Rammsteintranslates to "battering ram"--which doesn't begin to describe Hafner'sability to break games open. "He can hit the ball out of Yellowstone,"says Bob McClure, the Royals pitching coach. "He has Reggie Jackson--typepower with better plate discipline." White Sox pitching coach Don Cooperreaches back to the Stone Age to find Pronk's antecedent. "He reminds me ofBarney Rubble in a uniform, and I mean that in a complimentary way," saysCooper, who adds, "I'm not going to talk about what we'll try and doagainst him differently this year in detail, but soft stuff seems to havepositive results. If I have my say, this guy will no longer have a chance tobeat us. We'll pass and go onto the next guy. Use our get-out-of-jail-free cardwith him."
Some DHs wouldrather play in the field. "It keeps my mind from wandering," says JasonGiambi, the sometime first baseman of the Yankees. But Hafner, who has playedfirst in only 11 intraleague games since 2004, embraces the limitations ofDH'ing. Between at bats Hafner watches game tapes in the clubhouse, rides astationary bike in the weight room and swats balls off a tee in a cage beneaththe stands. "Just one drawback to DH'ing," he says. "It's hard towork on your tan."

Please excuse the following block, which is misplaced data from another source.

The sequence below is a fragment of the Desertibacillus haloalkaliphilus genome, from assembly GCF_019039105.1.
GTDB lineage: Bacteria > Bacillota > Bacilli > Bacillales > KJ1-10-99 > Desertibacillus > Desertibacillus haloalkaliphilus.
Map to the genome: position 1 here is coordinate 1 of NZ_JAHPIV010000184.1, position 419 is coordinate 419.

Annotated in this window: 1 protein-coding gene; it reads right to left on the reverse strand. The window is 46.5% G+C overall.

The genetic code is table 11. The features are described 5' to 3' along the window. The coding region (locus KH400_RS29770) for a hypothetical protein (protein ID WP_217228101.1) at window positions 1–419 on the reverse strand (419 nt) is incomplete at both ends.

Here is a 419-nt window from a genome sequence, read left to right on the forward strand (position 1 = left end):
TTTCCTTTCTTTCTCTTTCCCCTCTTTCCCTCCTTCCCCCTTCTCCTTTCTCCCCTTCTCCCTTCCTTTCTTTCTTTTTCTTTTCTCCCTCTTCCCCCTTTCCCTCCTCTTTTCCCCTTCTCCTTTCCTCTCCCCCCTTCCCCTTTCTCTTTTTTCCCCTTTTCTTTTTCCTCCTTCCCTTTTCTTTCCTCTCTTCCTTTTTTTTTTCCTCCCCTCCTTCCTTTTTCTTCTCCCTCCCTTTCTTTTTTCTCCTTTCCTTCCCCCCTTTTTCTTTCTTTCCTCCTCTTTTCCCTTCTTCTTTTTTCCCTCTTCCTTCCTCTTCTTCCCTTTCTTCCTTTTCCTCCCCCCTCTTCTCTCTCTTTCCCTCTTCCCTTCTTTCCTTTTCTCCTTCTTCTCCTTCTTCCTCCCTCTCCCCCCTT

A creature ofsimple appetites, Pronk is. "Every morning he has Frosted Flakes, RiceKrispies or Lucky Charms," says Amy. "He once had Lucky Charms 30 daysin a row. That might have been overdoing it." When Amy met him, he also hada three-meal rotation: steak, spaghetti and hot dish. A Dakotas delicacy, hotdish consists of noodles, ground beef and Campbell's tomato soup. Tomatoesfigure prominently in his diet--about the only food on which he doesn't dumpketchup is ketchup. "Travis puts it on everything," Amy says."Steak, chicken, eggs, corn, you name it."
His attire isequally uncomplicated. "He's easy to buy gifts for," Amy says. "Allhe ever wants are jeans and wrestling T-shirts." Hafner owns 50 prowrestling T-shirts, all black. Amy's favorite from the Hafner Collection reads,i'm not very smart, but i can lift heavy things. "Pronk enjoys his dumbimage," says Indians general manager Mark Shapiro. "It makes pitchersunderestimate him."
Which is not tosuggest that Pronk is as thick as a brontosaurus burger. Far from it. He wasvaledictorian of his high school. Of course, the class had only eight students."I had a 3.99 GPA," Hafner says. He adds, sheepishly, "In my junioryear I got an A-minus in world history. Some foreign countries I wasn't muchinterested in."
He became Pronkin 2001, during his first spring training with the Rangers. At the time, Hafneranswered to Project (because he was so green) and Donkey (because he circledthe bases with the clumsy canter of a jackass). One day teammate Bill Selbyyelled, "Hey, Project. What's up, you big donkey?"
Hafner bristled:"You can't call me both!"
So Selby triedfusing the two handles. "Donkject didn't sound quite right," Hafnersays. "But Pronkey...."
Pronkey begat ElPronko, which begat Pronk. "I'm to the point where I like it better thanTravis," he says. "Everyone calls me Pronk." Well, not everyone."The truth is, I hardly ever call him Pronk," says his mother, Bev."I prefer the Pronkinator."